Erik began to laugh. He laughed until he had to sit down. When eventually he got his breath back, he shook his head. “The Mongols virtually stamped out crime when they conquered Outremer a couple of hundred years back. This brat is undoubtedly what passes for a thief in Jerusalem. He might even be quite good at it by the standards of a city without much crime. I think he’s experiencing some culture shock. Can you have your men lead him out and show him the gallows?”
Benito raised his eyebrows. “Don’t you think that’s a bit much?”
“No, I don’t. It’s going to be a while before he gets back to Jerusalem. There are a good few places where he could get himself into just that much trouble, or get us into it. I don’t have the skills to teach him to be a thief who can survive, and you don’t have the time. So I will have to frighten him into a bit of honesty, at least for a while.”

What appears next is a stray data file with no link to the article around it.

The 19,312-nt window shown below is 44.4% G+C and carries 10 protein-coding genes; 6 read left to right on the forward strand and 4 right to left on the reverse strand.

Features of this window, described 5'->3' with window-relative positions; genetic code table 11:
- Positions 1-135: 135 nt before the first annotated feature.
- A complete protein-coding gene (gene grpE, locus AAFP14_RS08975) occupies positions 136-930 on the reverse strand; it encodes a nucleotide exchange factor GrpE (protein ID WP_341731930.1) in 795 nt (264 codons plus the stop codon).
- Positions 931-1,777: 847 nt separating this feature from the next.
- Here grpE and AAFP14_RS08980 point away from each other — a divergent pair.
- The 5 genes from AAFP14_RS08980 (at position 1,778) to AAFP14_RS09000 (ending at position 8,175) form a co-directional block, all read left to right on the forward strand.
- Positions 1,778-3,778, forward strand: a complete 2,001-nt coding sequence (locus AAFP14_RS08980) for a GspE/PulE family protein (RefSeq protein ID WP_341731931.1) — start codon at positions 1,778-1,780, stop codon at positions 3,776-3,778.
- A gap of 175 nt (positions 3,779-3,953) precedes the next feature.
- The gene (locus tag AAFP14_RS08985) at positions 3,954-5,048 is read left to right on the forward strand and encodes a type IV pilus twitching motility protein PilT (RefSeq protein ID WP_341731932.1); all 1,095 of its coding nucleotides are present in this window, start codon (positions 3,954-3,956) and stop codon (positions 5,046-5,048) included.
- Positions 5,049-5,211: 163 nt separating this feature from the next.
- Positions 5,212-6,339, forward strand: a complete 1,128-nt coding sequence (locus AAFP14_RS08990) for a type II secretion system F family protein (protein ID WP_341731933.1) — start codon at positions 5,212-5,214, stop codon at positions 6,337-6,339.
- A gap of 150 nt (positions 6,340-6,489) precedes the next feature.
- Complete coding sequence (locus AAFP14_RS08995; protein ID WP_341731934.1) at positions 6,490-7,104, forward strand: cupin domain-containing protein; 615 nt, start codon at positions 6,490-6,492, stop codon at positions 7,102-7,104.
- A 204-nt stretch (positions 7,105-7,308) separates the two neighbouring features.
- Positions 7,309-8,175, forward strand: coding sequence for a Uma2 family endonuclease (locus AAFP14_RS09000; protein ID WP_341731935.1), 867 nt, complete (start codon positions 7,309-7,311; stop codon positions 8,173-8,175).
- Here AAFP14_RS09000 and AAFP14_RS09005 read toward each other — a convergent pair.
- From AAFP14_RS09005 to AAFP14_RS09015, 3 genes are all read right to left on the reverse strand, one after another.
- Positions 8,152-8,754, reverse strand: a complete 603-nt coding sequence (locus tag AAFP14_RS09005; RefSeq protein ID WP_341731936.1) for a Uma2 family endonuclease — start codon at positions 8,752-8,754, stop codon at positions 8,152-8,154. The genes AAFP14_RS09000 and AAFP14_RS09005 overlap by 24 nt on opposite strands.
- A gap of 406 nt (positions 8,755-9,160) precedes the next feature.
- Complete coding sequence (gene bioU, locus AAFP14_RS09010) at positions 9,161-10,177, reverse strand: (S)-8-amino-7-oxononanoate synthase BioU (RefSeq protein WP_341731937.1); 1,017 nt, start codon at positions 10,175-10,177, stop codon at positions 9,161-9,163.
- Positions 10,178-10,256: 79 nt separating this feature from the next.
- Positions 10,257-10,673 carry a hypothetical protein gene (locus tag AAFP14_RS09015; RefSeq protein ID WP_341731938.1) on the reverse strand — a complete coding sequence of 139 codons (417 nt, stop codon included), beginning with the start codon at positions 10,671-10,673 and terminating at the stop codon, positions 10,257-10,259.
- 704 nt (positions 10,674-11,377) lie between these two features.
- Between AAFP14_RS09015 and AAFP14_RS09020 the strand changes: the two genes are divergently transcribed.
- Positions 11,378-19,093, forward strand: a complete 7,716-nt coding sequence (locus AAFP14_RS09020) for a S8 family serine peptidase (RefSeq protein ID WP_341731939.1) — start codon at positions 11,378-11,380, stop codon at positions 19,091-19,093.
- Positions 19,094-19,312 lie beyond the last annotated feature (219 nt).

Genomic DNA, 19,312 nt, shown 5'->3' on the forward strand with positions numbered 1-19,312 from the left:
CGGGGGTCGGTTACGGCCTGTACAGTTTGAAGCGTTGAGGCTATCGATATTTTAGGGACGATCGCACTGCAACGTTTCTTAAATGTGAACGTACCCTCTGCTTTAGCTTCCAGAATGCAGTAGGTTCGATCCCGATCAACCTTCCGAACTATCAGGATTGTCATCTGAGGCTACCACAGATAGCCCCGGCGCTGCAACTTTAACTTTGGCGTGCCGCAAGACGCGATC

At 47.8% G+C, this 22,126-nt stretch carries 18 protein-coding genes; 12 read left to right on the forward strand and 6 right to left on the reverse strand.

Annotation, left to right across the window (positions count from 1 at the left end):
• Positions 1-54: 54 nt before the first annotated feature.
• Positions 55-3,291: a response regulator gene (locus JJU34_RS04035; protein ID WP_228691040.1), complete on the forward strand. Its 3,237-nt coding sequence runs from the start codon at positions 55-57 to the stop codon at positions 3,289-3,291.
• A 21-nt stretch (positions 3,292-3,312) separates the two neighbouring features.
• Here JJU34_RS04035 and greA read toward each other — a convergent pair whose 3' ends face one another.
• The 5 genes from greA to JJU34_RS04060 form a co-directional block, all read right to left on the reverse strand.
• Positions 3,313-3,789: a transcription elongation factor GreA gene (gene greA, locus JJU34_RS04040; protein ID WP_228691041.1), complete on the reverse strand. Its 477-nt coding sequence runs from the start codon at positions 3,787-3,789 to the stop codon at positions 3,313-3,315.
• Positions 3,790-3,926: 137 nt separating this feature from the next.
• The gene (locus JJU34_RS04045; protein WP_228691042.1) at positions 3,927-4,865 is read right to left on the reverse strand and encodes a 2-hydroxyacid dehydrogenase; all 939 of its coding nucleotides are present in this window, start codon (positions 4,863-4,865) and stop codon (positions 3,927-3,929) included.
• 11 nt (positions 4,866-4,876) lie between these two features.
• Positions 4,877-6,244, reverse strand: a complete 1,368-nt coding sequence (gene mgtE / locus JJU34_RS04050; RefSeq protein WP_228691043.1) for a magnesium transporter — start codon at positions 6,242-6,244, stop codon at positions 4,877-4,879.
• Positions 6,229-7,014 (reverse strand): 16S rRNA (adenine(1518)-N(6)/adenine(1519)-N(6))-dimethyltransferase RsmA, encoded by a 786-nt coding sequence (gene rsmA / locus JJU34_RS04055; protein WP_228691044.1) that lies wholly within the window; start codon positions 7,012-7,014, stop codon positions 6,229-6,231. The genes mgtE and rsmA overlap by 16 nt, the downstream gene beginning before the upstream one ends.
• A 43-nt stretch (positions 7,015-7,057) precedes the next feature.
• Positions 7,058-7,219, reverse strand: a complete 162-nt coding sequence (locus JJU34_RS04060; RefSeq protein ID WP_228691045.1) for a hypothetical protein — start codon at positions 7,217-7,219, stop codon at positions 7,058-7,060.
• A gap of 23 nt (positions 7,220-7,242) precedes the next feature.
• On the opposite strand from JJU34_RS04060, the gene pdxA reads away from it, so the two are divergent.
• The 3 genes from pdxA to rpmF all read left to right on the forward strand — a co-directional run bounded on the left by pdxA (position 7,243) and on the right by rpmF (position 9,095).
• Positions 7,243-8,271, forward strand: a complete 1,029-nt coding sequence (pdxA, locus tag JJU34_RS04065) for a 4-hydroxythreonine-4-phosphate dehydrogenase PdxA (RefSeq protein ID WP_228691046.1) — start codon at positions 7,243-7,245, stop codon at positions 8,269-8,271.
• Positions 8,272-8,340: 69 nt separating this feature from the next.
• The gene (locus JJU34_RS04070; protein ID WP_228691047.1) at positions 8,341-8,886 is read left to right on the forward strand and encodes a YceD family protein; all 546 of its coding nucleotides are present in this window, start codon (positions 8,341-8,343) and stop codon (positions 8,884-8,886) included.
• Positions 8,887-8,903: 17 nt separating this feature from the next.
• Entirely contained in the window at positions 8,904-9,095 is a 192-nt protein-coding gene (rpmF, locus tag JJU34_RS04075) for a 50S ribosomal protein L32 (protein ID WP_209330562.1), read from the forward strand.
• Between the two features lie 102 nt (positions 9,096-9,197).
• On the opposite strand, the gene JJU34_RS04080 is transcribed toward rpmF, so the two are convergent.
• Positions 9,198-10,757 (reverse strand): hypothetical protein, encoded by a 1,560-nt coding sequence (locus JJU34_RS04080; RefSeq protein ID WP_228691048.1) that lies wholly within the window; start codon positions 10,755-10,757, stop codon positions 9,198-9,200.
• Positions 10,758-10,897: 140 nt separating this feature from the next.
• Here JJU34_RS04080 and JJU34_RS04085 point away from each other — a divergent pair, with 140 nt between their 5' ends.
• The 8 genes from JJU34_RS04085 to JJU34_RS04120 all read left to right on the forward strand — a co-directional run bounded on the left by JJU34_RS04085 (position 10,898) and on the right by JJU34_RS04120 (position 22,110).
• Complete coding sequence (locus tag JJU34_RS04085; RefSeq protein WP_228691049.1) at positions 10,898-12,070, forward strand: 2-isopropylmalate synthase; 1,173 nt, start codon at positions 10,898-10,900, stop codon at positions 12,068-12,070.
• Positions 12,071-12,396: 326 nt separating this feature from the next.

Benito smothered a smile. “And this has nothing to do with him teaching you that a respectful greeting is ‘your mother is a tortoise’. You know, it could have been much worse. He could have had you — or in this case me — proposing some form of interesting sexual liaison.”
“Then I would not just have had you show him the gallows. He could have tried on the noose for size,” said Erik grimly. “I think you can let him spend the night ornamenting your cells. Kari and I will come and fetch him early in the morning.”
“I’ll temper justice with mercy,” said Benito, nodding. “I’ll have someone explain to him that the gallows will be where he’s heading, unless someone from the ship is prepared to come and take him away. That’ll give him some reason to be grateful when you do turn up. It’s more than he would have gotten in most port cities.”
Erik snorted. “He’d be lucky not to have ended up dead in an alley in quite a lot of them. At the very least someone would have knocked him on the head, and slit his pouch.”